Chinea is worried that disbanding CULMA will compromise the most innovative parts of his center's efforts for Latino students.  He said that many of his students are first-generation college students who may not have the confidence or the financial savvy to succeed in college. The center has constructed a network of counselors that makes sure Latino students enroll, and helps them succeed and graduate. "If we are taken into the College of Liberal Arts and Sciences, I think some of the responsibilities of our counselors would move to the advisors who are there," Chinea said. "But they don’t have the specific experience that we have dealing with these issues."

As a historian who has developed courses within CULMA, Chinea is also concerned about what a move to the more conventional History Department could mean for him.  "Right now I teach interdisciplinary history, with literature, anthropology, education," he said. "If I were in the History Department, I think I would feel obligated to stick to a more traditional program.”

Some faculty and administrators from other departments in CULMA, particularly the Center for Labor Studies, are not particularly worried about the change. Hal Stack, director of that center, said he is sad to see CULMA go, but that, in difficult economic circumstances, he certainly understands.   

"We’ve had years now and millions of dollars and the promise was never achieved," Stack said. "The collaborative efforts never materialized in any major way. Years of poor leadership early on came back to haunt us."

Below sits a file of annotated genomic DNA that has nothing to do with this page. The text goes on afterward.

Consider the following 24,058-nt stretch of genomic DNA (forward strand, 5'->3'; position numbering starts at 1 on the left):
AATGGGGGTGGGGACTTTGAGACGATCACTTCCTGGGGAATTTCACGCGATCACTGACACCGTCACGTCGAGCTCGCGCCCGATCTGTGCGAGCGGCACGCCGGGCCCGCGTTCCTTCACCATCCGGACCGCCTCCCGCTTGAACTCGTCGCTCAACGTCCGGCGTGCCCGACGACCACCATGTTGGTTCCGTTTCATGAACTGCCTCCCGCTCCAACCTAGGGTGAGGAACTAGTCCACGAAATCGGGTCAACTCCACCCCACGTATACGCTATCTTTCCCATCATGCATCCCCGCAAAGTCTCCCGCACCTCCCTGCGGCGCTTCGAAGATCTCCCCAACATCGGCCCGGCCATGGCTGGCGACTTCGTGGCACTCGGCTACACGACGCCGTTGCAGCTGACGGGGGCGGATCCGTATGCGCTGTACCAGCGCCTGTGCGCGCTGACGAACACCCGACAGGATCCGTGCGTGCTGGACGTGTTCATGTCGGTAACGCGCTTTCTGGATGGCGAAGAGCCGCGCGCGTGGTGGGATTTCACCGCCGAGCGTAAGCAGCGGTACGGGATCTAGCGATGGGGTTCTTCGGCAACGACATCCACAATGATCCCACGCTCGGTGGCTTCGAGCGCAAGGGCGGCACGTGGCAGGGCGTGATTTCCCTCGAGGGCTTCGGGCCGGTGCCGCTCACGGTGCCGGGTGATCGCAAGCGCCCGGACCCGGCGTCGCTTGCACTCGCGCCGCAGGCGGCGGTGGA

Chinea pointed to some excellent collaboration, such as a study of Hispanic children in Michigan organized by three departments in CULMA, but he agreed that such projects were too rare.  And now he worries that collaborations will become an endangered species. "In Arts and Sciences, departments are much more territorial. They might compete, rather than collaborate."

Stack also said he is not worried, as some professors are that disbanding CULMA will look particularly bad with the University of Michigan opening a new facility to consolidate its programs in the city.  “Michigan has been in the city for years, and they do superb work,” he said.  “We’re still going to do our work, and they’re still going to do theirs.”

Ronald Aronson, a professor in Interdisciplinary Studies, thinks the provost is jumping the gun.  After weak leadership in the early years of CULMA, Dean Alma Young offered some hope.  But she died unexpectedly last year, and a leadership vacuum followed. "We needed stronger administrative leadership, and that was beginning to happen for a while," said Aronson. "But if CULMA goes, we won’t even have the chance.”

Unlike Stack, Aronson thinks the University of Michigan's growth in Detroit will have an impact. "If I were starting my program today, I would call University of Michigan and say, ‘How would you like an urban studies program in Detroit?’"

Some students said they may not have come to Wayne State if not for CULMA. "Going back to school as an adult with younger kids is intimidating," said Doris Pailen, 58, a recent graduate in Interdisciplinary Studies. "You want to feel part of a separate college more tailored to you."

Most faculty expect the Board of Governors to pass the provost’s proposal. "But we’re giving them a fight,” Aronson said. Others, like Stack, are just getting ready to move. "The issue for me is to look beyond what I consider a done deal and make sure my department keeps functioning."